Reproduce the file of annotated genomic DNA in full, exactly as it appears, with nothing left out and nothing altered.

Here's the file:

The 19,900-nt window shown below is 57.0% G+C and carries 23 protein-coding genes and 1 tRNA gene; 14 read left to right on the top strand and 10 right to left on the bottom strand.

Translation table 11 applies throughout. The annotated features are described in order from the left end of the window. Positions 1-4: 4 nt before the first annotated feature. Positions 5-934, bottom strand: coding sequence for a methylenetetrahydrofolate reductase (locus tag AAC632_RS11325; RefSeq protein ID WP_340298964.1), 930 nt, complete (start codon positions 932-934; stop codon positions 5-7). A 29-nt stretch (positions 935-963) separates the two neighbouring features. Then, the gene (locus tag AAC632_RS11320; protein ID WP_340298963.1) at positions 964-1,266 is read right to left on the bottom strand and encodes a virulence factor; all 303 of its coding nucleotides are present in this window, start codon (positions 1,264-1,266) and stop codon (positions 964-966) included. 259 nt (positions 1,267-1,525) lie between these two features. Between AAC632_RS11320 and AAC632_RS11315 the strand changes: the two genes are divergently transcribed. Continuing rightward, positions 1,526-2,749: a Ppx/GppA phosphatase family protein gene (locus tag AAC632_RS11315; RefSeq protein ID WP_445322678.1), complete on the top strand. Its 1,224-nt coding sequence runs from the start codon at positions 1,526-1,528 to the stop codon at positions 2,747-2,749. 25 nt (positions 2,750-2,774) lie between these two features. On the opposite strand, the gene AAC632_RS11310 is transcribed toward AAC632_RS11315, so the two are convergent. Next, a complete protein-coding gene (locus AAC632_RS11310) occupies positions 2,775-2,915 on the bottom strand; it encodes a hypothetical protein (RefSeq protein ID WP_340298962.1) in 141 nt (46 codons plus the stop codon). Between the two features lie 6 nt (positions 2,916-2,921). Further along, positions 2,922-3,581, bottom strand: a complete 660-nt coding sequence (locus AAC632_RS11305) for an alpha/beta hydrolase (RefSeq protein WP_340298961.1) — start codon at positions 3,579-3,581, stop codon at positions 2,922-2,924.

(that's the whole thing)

The 19,900-nt window shown below is 57.0% G+C and carries 23 protein-coding genes and 1 tRNA gene; 14 read left to right on the top strand and 10 right to left on the bottom strand.

Translation table 11 applies throughout. The annotated features are described in order from the left end of the window. Positions 1-4: 4 nt before the first annotated feature. Positions 5-934, bottom strand: coding sequence for a methylenetetrahydrofolate reductase (locus tag AAC632_RS11325; RefSeq protein ID WP_340298964.1), 930 nt, complete (start codon positions 932-934; stop codon positions 5-7). A 29-nt stretch (positions 935-963) separates the two neighbouring features. Then, the gene (locus tag AAC632_RS11320; protein ID WP_340298963.1) at positions 964-1,266 is read right to left on the bottom strand and encodes a virulence factor; all 303 of its coding nucleotides are present in this window, start codon (positions 1,264-1,266) and stop codon (positions 964-966) included. 259 nt (positions 1,267-1,525) lie between these two features. Between AAC632_RS11320 and AAC632_RS11315 the strand changes: the two genes are divergently transcribed. Continuing rightward, positions 1,526-2,749: a Ppx/GppA phosphatase family protein gene (locus tag AAC632_RS11315; RefSeq protein ID WP_445322678.1), complete on the top strand. Its 1,224-nt coding sequence runs from the start codon at positions 1,526-1,528 to the stop codon at positions 2,747-2,749. 25 nt (positions 2,750-2,774) lie between these two features. On the opposite strand, the gene AAC632_RS11310 is transcribed toward AAC632_RS11315, so the two are convergent. Next, a complete protein-coding gene (locus AAC632_RS11310) occupies positions 2,775-2,915 on the bottom strand; it encodes a hypothetical protein (RefSeq protein ID WP_340298962.1) in 141 nt (46 codons plus the stop codon). Between the two features lie 6 nt (positions 2,916-2,921). Further along, positions 2,922-3,581, bottom strand: a complete 660-nt coding sequence (locus AAC632_RS11305) for an alpha/beta hydrolase (RefSeq protein WP_340298961.1) — start codon at positions 3,579-3,581, stop codon at positions 2,922-2,924.